Related: crucible, salem witch trials, tale, the crucible, witch trials
  • Death Penalty - 1,101 words
    Death Penalty what do canadates think? Al Gore Al Gore on Crime : Sep 4, 2000 Use DNA techniques to make death penalty more fair I believe the death penalty is an appropriate and effective punishment for certain offenses. I strongly support, however, the use of new DNA techniques that can make our criminal justice system fairer and more accurate. I believe that we must take every possible precaution to ensure the integrity and fairness of the system when we apply this ultimate penalty. We must be vigilant in not allowing race, class or absence of competent counsel to have any influence in such crucial decisions. Source: Associated Press Source: Associated Press Al Gore on Crime : Feb 21, 200 ...
    Related: death penalty, death row, penalty, enforcement officers, legal counsel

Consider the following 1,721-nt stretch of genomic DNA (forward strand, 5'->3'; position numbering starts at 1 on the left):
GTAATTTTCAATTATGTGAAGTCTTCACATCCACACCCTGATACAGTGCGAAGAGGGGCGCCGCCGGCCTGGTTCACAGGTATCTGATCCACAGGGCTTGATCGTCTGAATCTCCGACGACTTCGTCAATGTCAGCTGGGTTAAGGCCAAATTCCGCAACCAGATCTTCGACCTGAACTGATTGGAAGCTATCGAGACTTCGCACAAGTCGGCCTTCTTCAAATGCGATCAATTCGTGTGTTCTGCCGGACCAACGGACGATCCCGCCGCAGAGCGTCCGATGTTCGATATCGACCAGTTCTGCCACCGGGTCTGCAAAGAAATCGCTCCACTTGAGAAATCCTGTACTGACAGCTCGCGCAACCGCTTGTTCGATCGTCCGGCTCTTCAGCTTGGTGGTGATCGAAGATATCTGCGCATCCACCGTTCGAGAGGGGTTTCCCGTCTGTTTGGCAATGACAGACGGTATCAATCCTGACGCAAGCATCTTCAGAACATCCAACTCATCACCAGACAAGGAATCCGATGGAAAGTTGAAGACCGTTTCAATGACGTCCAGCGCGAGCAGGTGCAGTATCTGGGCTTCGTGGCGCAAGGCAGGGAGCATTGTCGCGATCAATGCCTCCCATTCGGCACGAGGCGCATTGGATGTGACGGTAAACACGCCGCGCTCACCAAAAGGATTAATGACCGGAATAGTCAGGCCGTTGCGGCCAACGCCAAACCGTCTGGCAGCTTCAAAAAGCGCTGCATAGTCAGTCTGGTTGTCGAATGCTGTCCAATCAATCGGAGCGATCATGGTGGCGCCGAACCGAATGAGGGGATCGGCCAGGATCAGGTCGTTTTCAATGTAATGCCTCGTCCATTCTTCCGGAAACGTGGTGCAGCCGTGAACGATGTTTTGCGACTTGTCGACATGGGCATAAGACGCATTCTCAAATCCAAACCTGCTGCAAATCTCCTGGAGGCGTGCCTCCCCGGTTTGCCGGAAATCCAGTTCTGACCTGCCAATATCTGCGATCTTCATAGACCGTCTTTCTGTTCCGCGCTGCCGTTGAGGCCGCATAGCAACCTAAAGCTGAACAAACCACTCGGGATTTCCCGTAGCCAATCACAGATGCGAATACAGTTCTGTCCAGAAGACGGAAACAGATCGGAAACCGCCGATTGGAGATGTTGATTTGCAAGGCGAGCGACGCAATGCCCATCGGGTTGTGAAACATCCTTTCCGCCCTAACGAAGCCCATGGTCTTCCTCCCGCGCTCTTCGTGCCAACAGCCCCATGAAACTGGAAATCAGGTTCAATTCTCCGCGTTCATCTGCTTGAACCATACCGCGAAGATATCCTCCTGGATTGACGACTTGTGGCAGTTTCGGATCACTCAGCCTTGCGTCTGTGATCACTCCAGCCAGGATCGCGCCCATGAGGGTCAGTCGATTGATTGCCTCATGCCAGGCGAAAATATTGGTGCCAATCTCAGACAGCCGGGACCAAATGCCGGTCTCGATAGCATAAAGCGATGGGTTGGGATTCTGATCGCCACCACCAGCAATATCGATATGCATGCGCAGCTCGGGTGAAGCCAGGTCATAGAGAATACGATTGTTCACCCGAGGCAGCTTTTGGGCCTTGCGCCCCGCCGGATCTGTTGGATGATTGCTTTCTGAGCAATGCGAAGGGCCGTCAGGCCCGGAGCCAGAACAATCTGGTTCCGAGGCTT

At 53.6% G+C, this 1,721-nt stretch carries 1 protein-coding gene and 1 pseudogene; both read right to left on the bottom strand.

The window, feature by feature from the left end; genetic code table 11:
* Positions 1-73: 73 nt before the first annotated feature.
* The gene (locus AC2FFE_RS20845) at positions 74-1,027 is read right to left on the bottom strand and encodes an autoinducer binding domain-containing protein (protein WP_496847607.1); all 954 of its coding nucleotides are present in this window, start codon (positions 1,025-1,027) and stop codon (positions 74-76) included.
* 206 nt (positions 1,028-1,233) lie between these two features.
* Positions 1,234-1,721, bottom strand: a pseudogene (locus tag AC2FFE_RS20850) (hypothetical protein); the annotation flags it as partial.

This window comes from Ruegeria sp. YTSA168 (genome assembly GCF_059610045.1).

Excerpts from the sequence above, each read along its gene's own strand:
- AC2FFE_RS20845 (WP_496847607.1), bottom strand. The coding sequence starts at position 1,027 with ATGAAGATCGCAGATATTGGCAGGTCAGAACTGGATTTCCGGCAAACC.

• Divorce - 446 words
    Divorce July 9th 1983 the most troubling news I have ever received was given to my sister and my self our parents were getting divorced. March 22nd 2000 trouble strikes my family again with the announcement of my mother and the man I new as father were getting a divorce. As you could of guessed I have had experiences with divorce, and the reason that I have chosen to write about the divorce issue is that with the ever-growing number of divorces in the United States we must look at what it is doing to our children. With our children being our link to the future we must watch over there mental state and from experience I know that a divorce can harmfully affect a childes growth both mentally a ...
    Related: divorce, point of view, united states justice, school drop, researching